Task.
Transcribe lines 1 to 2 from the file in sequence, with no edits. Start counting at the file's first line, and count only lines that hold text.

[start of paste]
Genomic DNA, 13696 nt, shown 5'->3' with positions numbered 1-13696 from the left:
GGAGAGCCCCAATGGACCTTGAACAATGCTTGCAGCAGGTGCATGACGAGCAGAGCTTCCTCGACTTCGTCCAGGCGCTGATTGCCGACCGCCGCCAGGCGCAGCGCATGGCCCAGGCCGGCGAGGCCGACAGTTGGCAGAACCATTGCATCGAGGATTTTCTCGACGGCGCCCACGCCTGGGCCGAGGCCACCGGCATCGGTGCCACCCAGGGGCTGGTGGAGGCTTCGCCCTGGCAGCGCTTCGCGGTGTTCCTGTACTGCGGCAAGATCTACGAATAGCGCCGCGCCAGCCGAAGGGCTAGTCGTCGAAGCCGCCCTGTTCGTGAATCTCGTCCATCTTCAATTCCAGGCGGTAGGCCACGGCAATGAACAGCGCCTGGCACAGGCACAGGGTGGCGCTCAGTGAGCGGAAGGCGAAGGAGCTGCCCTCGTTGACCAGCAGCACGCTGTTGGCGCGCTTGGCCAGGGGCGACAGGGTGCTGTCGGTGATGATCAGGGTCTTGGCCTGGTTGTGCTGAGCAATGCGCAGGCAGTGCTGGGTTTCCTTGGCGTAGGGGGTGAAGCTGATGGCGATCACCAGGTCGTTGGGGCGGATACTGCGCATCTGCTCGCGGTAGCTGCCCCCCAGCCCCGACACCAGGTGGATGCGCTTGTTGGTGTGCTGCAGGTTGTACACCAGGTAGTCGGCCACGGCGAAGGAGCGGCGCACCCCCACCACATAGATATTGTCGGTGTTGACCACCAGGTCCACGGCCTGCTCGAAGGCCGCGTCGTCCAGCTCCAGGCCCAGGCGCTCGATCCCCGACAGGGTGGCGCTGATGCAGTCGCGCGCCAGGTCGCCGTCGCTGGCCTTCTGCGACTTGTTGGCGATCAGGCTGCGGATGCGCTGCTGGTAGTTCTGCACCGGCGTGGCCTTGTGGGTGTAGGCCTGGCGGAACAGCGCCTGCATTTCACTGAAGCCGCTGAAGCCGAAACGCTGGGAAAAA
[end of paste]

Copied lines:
Genomic DNA, 13696 nt, shown 5'->3' with positions numbered 1-13696 from the left:
GGAGAGCCCCAATGGACCTTGAACAATGCTTGCAGCAGGTGCATGACGAGCAGAGCTTCCTCGACTTCGTCCAGGCGCTGATTGCCGACCGCCGCCAGGCGCAGCGCATGGCCCAGGCCGGCGAGGCCGACAGTTGGCAGAACCATTGCATCGAGGATTTTCTCGACGGCGCCCACGCCTGGGCCGAGGCCACCGGCATCGGTGCCACCCAGGGGCTGGTGGAGGCTTCGCCCTGGCAGCGCTTCGCGGTGTTCCTGTACTGCGGCAAGATCTACGAATAGCGCCGCGCCAGCCGAAGGGCTAGTCGTCGAAGCCGCCCTGTTCGTGAATCTCGTCCATCTTCAATTCCAGGCGGTAGGCCACGGCAATGAACAGCGCCTGGCACAGGCACAGGGTGGCGCTCAGTGAGCGGAAGGCGAAGGAGCTGCCCTCGTTGACCAGCAGCACGCTGTTGGCGCGCTTGGCCAGGGGCGACAGGGTGCTGTCGGTGATGATCAGGGTCTTGGCCTGGTTGTGCTGAGCAATGCGCAGGCAGTGCTGGGTTTCCTTGGCGTAGGGGGTGAAGCTGATGGCGATCACCAGGTCGTTGGGGCGGATACTGCGCATCTGCTCGCGGTAGCTGCCCCCCAGCCCCGACACCAGGTGGATGCGCTTGTTGGTGTGCTGCAGGTTGTACACCAGGTAGTCGGCCACGGCGAAGGAGCGGCGCACCCCCACCACATAGATATTGTCGGTGTTGACCACCAGGTCCACGGCCTGCTCGAAGGCCGCGTCGTCCAGCTCCAGGCCCAGGCGCTCGATCCCCGACAGGGTGGCGCTGATGCAGTCGCGCGCCAGGTCGCCGTCGCTGGCCTTCTGCGACTTGTTGGCGATCAGGCTGCGGATGCGCTGCTGGTAGTTCTGCACCGGCGTGGCCTTGTGGGTGTAGGCCTGGCGGAACAGCGCCTGCATTTCACTGAAGCCGCTGAAGCCGAAACGCTGGGAAAAA